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Transcranial Surgery For Pituitary Tumors
WHAT YOU NEED TO KNOW:
Transcranial surgery for pituitary tumors is used to remove a tumor on the pituitary gland. The pituitary gland is located behind the bridge of the nose and below the brain.
WHILE YOU ARE HERE:
Before your surgery:
- Informed consent is a legal document that explains the tests, treatments, or procedures that you may need. Informed consent means you understand what will be done and can make decisions about what you want. You give your permission when you sign the consent form. You can have someone sign this form for you if you are not able to sign it. You have the right to understand your medical care in words you know. Before you sign the consent form, understand the risks and benefits of what will be done. Make sure all your questions are answered.
- An IV is a small tube placed in your vein that is used to give you medicine or liquids.
- General anesthesia will keep you asleep and free from pain during surgery. Anesthesia may be given through your IV. You may instead breathe it in through a mask or a tube placed down your throat. The tube may cause you to have a sore throat when you wake up.
- A ventilator is a machine that gives you oxygen and breathes for you when you cannot breathe well on your own. An endotracheal (ET) tube is put into your mouth or nose and attached to the ventilator. You may need a trach if an ET tube cannot be placed. A trach is a tube put through an incision and into your windpipe.
During your surgery:
Your surgeon will make an incision on your forehead or the side of your head. He will use instruments, drills, and a small chisel to open or make a hole in your skull. Your surgeon will remove a piece of your skull and cut and open the coverings over your brain. He will gently lift the lower part of your brain to get to the pituitary tumor. Once the pituitary tumor is exposed, it will be removed. Your surgeon may use metal plates or screws to reattach the part of the skull that was removed. He will close the incisions on your head with stitches or staples. A bandage will then be placed over your incisions and around your head to control bleeding.
After your surgery:
You will be taken to a room to rest until you are fully awake. You will be monitored closely for any problems. Do not get out of bed until your healthcare provider says it is okay. You will then be able to go home or be taken to your hospital room. The bandages used to cover your stitches keep the area clean and dry to prevent infection. A healthcare provider may remove the bandages soon after your surgery to check your incision wound.
- You may need to walk around the same day of surgery, or the day after. Movement will help prevent blood clots. You may also be given exercises to do in bed. Do not get out of bed on your own until your healthcare provider says you can. Talk to healthcare providers before you get up the first time. They may need to help you stand up safely. When you are able to get up on your own, sit or lie down right away if you feel weak or dizzy. Then press the call light button to let healthcare providers know you need help.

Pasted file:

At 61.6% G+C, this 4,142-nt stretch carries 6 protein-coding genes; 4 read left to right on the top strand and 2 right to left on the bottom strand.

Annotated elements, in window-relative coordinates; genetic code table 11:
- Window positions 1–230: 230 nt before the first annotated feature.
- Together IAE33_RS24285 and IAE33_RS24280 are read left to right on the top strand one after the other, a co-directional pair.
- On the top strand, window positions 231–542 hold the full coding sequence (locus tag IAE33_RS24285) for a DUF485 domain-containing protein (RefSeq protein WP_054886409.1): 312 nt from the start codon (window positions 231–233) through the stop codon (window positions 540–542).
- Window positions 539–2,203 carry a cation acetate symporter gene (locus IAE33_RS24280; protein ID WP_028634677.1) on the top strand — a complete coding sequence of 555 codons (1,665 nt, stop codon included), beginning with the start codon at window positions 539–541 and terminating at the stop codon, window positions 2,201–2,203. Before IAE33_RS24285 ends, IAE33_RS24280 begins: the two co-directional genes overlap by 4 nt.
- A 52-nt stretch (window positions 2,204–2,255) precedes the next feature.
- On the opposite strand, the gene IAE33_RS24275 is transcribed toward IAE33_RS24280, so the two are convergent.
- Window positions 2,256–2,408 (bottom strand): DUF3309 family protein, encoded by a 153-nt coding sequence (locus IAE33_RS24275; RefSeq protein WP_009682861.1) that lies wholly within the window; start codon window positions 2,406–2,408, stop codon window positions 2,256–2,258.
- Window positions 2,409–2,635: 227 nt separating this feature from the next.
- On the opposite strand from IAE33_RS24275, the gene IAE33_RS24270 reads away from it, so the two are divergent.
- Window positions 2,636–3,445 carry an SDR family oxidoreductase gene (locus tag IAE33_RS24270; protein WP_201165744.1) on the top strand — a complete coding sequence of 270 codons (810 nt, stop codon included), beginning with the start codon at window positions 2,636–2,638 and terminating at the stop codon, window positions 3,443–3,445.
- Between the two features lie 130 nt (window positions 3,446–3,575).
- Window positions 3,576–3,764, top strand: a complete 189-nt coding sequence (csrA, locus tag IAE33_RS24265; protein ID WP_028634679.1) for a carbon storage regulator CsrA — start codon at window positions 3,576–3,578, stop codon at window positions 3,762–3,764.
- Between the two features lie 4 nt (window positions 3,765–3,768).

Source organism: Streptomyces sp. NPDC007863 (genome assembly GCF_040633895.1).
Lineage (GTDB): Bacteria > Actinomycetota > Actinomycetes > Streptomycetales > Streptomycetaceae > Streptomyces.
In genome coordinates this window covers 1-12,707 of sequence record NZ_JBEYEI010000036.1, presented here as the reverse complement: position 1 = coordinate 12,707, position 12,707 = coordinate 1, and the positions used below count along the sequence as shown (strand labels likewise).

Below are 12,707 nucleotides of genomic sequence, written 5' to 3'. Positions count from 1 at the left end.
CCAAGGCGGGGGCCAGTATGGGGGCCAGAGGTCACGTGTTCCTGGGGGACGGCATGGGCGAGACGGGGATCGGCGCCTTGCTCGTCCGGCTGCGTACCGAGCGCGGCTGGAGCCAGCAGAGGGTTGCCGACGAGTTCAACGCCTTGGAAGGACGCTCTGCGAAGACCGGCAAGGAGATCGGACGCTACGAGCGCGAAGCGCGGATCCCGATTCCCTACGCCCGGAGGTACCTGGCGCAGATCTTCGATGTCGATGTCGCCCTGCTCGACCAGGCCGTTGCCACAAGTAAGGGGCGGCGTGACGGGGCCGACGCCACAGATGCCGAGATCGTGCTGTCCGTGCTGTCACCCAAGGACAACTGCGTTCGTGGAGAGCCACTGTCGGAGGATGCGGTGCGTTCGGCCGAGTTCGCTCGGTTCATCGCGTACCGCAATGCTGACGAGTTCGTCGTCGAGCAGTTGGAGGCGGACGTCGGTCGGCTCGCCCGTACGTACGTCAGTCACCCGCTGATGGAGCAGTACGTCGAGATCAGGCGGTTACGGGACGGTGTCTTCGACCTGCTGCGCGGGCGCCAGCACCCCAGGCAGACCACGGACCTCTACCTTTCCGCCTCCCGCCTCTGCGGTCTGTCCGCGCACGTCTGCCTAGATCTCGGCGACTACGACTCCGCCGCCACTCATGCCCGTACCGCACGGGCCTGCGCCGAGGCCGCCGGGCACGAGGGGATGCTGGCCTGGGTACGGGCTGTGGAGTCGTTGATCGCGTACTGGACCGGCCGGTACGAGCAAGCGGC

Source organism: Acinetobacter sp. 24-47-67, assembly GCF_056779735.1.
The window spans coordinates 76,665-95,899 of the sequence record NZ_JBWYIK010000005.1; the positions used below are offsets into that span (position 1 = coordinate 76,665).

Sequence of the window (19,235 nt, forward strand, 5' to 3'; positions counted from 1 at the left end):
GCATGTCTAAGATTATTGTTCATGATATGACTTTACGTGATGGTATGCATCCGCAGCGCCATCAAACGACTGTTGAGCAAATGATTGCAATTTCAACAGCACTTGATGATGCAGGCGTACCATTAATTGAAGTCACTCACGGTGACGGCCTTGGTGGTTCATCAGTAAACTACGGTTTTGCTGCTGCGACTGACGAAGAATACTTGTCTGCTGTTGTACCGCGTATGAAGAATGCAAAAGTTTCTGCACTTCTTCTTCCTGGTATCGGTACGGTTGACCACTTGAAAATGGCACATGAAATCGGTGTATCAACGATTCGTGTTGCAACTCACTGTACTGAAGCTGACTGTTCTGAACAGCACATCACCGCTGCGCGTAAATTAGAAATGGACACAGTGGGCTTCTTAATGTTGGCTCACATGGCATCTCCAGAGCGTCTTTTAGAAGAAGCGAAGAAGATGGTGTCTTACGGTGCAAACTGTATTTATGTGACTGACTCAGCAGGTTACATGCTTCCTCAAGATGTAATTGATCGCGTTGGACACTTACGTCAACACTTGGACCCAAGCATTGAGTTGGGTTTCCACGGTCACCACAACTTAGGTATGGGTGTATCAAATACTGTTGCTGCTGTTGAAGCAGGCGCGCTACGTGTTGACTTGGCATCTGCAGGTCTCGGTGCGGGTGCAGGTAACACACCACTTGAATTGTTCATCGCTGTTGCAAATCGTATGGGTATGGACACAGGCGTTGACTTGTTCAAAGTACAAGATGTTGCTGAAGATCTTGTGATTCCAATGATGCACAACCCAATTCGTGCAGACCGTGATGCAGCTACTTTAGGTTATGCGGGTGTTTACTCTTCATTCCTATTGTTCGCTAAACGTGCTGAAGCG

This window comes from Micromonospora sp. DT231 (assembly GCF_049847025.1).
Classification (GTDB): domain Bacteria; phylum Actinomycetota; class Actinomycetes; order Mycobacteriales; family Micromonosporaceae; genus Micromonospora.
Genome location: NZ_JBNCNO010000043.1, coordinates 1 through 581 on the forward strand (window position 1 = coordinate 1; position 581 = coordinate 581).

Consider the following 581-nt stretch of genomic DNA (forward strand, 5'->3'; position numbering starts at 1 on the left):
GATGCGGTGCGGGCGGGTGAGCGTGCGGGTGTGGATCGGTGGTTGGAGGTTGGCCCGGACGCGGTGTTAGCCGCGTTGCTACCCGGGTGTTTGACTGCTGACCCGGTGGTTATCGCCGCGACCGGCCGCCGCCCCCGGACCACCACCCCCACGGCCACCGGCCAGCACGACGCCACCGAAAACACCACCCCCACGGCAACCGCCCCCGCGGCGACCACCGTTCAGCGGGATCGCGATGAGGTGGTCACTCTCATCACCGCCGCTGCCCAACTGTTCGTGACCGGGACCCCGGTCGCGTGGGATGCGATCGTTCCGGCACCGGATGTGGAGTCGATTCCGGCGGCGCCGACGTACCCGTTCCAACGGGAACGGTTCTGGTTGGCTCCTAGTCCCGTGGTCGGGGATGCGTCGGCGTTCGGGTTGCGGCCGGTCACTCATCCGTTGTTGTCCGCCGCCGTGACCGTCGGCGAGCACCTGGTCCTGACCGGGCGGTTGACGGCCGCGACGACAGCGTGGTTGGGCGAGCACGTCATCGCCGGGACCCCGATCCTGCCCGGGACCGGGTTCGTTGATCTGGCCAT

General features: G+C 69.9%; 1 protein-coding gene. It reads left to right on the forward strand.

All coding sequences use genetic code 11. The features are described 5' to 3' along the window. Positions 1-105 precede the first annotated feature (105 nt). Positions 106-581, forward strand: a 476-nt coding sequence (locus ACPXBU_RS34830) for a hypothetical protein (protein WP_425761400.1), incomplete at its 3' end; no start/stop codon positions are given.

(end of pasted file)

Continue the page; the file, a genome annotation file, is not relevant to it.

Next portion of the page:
- You will be able to eat and drink gradually after surgery. You will begin with ice chips or clear liquids such as water, broth, juice, and clear soft drinks. If your stomach does not become upset, you may then eat soft foods, such as ice cream and applesauce. Once you can eat soft foods easily, you may slowly begin to eat solid foods.
- Pain medicine may be given. Do not wait until the pain is severe before you ask for more medicine.
- Antibiotics help prevent a bacterial infection.
- Antinausea medicine helps calm your stomach and prevents vomiting.
- Anticonvulsant medicine is given to control seizures.
- Diuretics help decrease swelling in your brain. This may help your brain get better blood flow.
- Hormone replacement medicines replace certain hormones normally produced by the pituitary.
Problems may happen during this surgery that may lead to more brain surgeries. Your brain, eyes, bones, blood vessels, or nerves may get injured during surgery. You may bleed more than expected, get an infection, or have trouble breathing. Your hormone levels may change suddenly and cause serious problems. Your tumor may not be completely removed during surgery. You may get a blood clot in your leg or arm. This may become life-threatening.
CARE AGREEMENT:You have the right to help plan your care. Learn about your health condition and how it may be treated. Discuss treatment options with your caregivers to decide what care you want to receive. You always have the right to refuse treatment.
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The above information is an educational aid only. It is not intended as medical advice for individual conditions or treatments. Talk to your doctor, nurse or pharmacist before following any medical regimen to see if it is safe and effective for you.